President Trump’s Sharpie-Gate Storm Path Prediction Rages On, Pitting Weather Services Against Each Other

Manuel Balce Ceneta/Shutterstock

What does the Lynyrd Skynyrd song Sweet Home Alabama and Hurricane Dorian have in common? Both “miss ‘ole’ ‘bamy once again.”

Before this week, those were the most famous Alabama misses. Then along came President Trump, who made a now-famous call on Hurricane Dorian’s potential storm path, wherein he warned the major storm could hit Alabama, and then used what suspiciously looked like a Sharpie-enhanced series of maps to buttress his point.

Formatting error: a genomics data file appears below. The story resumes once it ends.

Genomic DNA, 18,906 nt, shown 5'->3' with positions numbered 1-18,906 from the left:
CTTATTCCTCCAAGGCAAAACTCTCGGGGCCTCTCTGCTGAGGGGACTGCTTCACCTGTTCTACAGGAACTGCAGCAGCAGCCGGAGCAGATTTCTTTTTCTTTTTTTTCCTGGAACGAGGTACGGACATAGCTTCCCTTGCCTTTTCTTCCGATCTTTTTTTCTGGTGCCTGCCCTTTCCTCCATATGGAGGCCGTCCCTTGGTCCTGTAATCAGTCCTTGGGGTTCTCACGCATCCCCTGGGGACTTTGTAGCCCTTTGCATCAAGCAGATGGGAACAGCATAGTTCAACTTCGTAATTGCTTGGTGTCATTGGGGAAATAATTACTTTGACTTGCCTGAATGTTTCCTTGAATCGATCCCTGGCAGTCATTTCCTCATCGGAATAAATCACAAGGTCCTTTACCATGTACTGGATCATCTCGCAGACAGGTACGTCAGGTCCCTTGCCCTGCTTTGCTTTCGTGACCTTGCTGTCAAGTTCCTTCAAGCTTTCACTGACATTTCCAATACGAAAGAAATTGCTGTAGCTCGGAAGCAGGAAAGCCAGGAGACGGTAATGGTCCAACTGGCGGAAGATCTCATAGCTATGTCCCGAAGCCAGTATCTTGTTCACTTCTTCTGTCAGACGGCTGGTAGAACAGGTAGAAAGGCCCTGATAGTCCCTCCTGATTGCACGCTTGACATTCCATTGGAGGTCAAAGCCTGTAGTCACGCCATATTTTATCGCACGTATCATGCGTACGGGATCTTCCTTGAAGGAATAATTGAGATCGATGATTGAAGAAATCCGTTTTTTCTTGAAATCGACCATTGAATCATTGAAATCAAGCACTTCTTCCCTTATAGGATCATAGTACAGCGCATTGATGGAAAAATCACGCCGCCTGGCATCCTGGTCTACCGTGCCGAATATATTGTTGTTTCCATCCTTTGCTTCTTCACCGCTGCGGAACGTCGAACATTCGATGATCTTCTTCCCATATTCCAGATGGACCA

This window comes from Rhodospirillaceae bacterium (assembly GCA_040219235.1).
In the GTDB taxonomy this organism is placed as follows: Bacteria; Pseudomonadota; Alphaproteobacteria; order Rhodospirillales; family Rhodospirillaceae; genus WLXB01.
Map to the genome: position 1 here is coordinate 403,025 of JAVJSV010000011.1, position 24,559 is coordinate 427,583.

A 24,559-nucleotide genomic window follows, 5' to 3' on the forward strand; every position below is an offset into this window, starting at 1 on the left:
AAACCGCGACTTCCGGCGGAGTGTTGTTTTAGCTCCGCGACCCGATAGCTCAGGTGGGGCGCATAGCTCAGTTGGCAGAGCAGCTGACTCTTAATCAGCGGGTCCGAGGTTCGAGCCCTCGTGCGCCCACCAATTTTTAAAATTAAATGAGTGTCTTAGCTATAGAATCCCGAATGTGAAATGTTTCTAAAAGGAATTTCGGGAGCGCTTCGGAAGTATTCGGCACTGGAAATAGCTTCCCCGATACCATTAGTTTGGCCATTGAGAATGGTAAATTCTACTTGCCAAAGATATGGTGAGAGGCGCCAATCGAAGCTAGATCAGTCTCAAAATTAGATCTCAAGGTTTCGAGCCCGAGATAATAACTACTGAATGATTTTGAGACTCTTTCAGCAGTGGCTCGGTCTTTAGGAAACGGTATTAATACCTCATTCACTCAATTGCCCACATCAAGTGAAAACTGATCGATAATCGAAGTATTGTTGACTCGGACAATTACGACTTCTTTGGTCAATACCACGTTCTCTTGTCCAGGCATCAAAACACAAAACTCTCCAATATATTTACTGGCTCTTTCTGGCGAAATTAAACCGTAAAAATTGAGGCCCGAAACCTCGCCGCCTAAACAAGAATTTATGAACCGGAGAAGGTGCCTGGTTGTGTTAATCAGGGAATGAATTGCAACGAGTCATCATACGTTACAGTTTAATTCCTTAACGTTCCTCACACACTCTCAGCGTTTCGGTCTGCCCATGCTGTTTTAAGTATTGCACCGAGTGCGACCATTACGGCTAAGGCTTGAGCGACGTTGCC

Today, the debate on storm paths, Sharpies and reality continued as a Category 5, with the National Oceanic and Atmospheric Administration (NOAA) defending President Trump by taking on the Birmingham National Weather Service’s prior claims on the storm.

A NOAA spokesperson issued a statement Friday that Trump’s storm path claims were an accurate reflection of its analysis on Hurricane Dorian’s potential path. The National Weather Service in Birmingham, Alabama previously said that the state would not see any impact from the storm.

NOAA said today that the National Weather Service “spoke in absolute terms that were inconsistent with probabilities from the best forecast products available at the time.”

Trump was also defended today by Fox Business Network pundit Lou Dobbs, who echoed Sean Hannity’s remarks from Thursday that Trump was right in his storm watch.


This article was printed from